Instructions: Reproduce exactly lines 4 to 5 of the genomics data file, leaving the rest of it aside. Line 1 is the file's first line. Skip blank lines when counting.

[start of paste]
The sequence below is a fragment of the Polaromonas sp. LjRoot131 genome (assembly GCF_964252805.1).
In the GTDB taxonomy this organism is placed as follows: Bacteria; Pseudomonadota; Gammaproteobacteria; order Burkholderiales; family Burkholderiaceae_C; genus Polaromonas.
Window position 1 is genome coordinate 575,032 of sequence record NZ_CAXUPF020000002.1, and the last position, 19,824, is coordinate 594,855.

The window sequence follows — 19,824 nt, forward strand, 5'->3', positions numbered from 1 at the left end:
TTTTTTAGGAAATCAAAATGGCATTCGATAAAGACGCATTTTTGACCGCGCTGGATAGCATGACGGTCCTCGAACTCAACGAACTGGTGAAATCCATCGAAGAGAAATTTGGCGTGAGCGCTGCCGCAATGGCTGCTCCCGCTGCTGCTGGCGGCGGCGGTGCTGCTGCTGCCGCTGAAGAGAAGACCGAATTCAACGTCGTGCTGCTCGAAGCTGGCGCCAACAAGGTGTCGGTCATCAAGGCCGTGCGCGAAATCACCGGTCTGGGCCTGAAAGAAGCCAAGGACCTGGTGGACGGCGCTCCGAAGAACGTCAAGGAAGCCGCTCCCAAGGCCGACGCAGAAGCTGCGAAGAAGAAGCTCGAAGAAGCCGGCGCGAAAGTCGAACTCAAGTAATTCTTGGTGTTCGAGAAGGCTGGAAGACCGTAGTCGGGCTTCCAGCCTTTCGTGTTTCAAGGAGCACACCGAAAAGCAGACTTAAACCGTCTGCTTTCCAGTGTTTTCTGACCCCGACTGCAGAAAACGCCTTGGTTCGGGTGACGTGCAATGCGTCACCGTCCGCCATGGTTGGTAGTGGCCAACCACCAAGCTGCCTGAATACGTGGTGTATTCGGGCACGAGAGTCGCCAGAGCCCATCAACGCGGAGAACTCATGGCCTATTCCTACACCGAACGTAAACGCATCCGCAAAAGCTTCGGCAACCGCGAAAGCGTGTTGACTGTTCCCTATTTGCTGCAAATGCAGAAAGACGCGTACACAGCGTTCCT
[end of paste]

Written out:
The window sequence follows — 19,824 nt, forward strand, 5'->3', positions numbered from 1 at the left end:
TTTTTTAGGAAATCAAAATGGCATTCGATAAAGACGCATTTTTGACCGCGCTGGATAGCATGACGGTCCTCGAACTCAACGAACTGGTGAAATCCATCGAAGAGAAATTTGGCGTGAGCGCTGCCGCAATGGCTGCTCCCGCTGCTGCTGGCGGCGGCGGTGCTGCTGCTGCCGCTGAAGAGAAGACCGAATTCAACGTCGTGCTGCTCGAAGCTGGCGCCAACAAGGTGTCGGTCATCAAGGCCGTGCGCGAAATCACCGGTCTGGGCCTGAAAGAAGCCAAGGACCTGGTGGACGGCGCTCCGAAGAACGTCAAGGAAGCCGCTCCCAAGGCCGACGCAGAAGCTGCGAAGAAGAAGCTCGAAGAAGCCGGCGCGAAAGTCGAACTCAAGTAATTCTTGGTGTTCGAGAAGGCTGGAAGACCGTAGTCGGGCTTCCAGCCTTTCGTGTTTCAAGGAGCACACCGAAAAGCAGACTTAAACCGTCTGCTTTCCAGTGTTTTCTGACCCCGACTGCAGAAAACGCCTTGGTTCGGGTGACGTGCAATGCGTCACCGTCCGCCATGGTTGGTAGTGGCCAACCACCAAGCTGCCTGAATACGTGGTGTATTCGGGCACGAGAGTCGCCAGAGCCCATCAACGCGGAGAACTCATGGCCTATTCCTACACCGAACGTAAACGCATCCGCAAAAGCTTCGGCAACCGCGAAAGCGTGTTGACTGTTCCCTATTTGCTGCAAATGCAGAAAGACGCGTACACAGCGTTCCT